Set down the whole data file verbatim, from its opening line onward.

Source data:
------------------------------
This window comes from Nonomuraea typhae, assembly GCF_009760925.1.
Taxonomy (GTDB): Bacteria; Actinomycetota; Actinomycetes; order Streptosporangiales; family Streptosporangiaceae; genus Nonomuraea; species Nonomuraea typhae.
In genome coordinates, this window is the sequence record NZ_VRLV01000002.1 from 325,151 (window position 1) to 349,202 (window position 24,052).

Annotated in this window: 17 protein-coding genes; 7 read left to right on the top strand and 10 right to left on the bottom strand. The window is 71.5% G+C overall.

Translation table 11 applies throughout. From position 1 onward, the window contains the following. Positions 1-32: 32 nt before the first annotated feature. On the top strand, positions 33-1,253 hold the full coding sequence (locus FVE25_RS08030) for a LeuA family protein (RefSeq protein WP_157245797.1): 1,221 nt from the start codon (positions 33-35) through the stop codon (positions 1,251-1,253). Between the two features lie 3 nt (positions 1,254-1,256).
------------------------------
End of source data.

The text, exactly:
This window comes from Nonomuraea typhae, assembly GCF_009760925.1.
Taxonomy (GTDB): Bacteria; Actinomycetota; Actinomycetes; order Streptosporangiales; family Streptosporangiaceae; genus Nonomuraea; species Nonomuraea typhae.
In genome coordinates, this window is the sequence record NZ_VRLV01000002.1 from 325,151 (window position 1) to 349,202 (window position 24,052).

Annotated in this window: 17 protein-coding genes; 7 read left to right on the top strand and 10 right to left on the bottom strand. The window is 71.5% G+C overall.

Translation table 11 applies throughout. From position 1 onward, the window contains the following. Positions 1-32: 32 nt before the first annotated feature. On the top strand, positions 33-1,253 hold the full coding sequence (locus FVE25_RS08030) for a LeuA family protein (RefSeq protein WP_157245797.1): 1,221 nt from the start codon (positions 33-35) through the stop codon (positions 1,251-1,253). Between the two features lie 3 nt (positions 1,254-1,256).